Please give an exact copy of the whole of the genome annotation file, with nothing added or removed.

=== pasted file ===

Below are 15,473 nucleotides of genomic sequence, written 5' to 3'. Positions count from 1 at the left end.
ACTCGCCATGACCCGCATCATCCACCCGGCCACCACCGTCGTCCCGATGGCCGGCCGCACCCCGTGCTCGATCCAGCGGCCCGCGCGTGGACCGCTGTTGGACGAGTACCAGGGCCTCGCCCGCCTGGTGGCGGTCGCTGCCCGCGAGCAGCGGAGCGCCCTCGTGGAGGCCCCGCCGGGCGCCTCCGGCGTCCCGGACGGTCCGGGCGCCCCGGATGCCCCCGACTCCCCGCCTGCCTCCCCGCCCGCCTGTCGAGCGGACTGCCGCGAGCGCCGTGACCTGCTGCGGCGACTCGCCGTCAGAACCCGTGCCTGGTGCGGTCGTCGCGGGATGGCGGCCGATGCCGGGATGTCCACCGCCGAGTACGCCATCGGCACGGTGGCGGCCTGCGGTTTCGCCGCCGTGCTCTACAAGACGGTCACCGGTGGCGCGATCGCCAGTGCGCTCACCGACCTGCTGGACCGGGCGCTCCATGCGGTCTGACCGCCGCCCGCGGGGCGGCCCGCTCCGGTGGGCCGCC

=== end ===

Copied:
Below are 15,473 nucleotides of genomic sequence, written 5' to 3'. Positions count from 1 at the left end.
ACTCGCCATGACCCGCATCATCCACCCGGCCACCACCGTCGTCCCGATGGCCGGCCGCACCCCGTGCTCGATCCAGCGGCCCGCGCGTGGACCGCTGTTGGACGAGTACCAGGGCCTCGCCCGCCTGGTGGCGGTCGCTGCCCGCGAGCAGCGGAGCGCCCTCGTGGAGGCCCCGCCGGGCGCCTCCGGCGTCCCGGACGGTCCGGGCGCCCCGGATGCCCCCGACTCCCCGCCTGCCTCCCCGCCCGCCTGTCGAGCGGACTGCCGCGAGCGCCGTGACCTGCTGCGGCGACTCGCCGTCAGAACCCGTGCCTGGTGCGGTCGTCGCGGGATGGCGGCCGATGCCGGGATGTCCACCGCCGAGTACGCCATCGGCACGGTGGCGGCCTGCGGTTTCGCCGCCGTGCTCTACAAGACGGTCACCGGTGGCGCGATCGCCAGTGCGCTCACCGACCTGCTGGACCGGGCGCTCCATGCGGTCTGACCGCCGCCCGCGGGGCGGCCCGCTCCGGTGGGCCGCC